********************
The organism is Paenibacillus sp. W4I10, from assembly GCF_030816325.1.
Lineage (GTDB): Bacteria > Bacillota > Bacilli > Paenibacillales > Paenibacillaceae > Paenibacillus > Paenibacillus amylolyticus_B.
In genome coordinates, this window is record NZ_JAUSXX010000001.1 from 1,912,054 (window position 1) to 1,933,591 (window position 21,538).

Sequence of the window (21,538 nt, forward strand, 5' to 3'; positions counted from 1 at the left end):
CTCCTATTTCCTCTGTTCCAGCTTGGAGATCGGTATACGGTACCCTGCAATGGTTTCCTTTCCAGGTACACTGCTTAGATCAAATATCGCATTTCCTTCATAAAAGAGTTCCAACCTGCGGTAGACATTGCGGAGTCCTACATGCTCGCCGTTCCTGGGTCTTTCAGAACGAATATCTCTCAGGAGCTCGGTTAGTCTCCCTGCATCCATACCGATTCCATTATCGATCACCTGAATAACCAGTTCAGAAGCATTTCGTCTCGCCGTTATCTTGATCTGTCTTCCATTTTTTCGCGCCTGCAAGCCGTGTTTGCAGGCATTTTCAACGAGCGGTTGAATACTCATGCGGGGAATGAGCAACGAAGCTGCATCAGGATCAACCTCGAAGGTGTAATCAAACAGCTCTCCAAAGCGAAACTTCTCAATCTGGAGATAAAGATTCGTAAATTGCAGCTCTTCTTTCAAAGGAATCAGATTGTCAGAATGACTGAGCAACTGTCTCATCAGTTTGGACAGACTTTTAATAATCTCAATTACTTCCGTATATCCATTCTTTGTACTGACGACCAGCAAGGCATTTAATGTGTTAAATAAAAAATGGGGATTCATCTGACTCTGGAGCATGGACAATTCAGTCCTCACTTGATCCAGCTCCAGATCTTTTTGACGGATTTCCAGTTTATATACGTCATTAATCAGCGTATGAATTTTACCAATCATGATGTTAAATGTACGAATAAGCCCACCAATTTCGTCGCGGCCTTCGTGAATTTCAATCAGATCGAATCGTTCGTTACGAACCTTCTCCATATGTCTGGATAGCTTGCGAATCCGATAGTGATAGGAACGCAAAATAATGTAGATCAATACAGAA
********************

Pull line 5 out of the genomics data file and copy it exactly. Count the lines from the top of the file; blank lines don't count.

CTCCTATTTCCTCTGTTCCAGCTTGGAGATCGGTATACGGTACCCTGCAATGGTTTCCTTTCCAGGTACACTGCTTAGATCAAATATCGCATTTCCTTCATAAAAGAGTTCCAACCTGCGGTAGACATTGCGGAGTCCTACATGCTCGCCGTTCCTGGGTCTTTCAGAACGAATATCTCTCAGGAGCTCGGTTAGTCTCCCTGCATCCATACCGATTCCATTATCGATCACCTGAATAACCAGTTCAGAAGCATTTCGTCTCGCCGTTATCTTGATCTGTCTTCCATTTTTTCGCGCCTGCAAGCCGTGTTTGCAGGCATTTTCAACGAGCGGTTGAATACTCATGCGGGGAATGAGCAACGAAGCTGCATCAGGATCAACCTCGAAGGTGTAATCAAACAGCTCTCCAAAGCGAAACTTCTCAATCTGGAGATAAAGATTCGTAAATTGCAGCTCTTCTTTCAAAGGAATCAGATTGTCAGAATGACTGAGCAACTGTCTCATCAGTTTGGACAGACTTTTAATAATCTCAATTACTTCCGTATATCCATTCTTTGTACTGACGACCAGCAAGGCATTTAATGTGTTAAATAAAAAATGGGGATTCATCTGACTCTGGAGCATGGACAATTCAGTCCTCACTTGATCCAGCTCCAGATCTTTTTGACGGATTTCCAGTTTATATACGTCATTAATCAGCGTATGAATTTTACCAATCATGATGTTAAATGTACGAATAAGCCCACCAATTTCGTCGCGGCCTTCGTGAATTTCAATCAGATCGAATCGTTCGTTACGAACCTTCTCCATATGTCTGGATAGCTTGCGAATCCGATAGTGATAGGAACGCAAAATAATGTAGATCAATACAGAA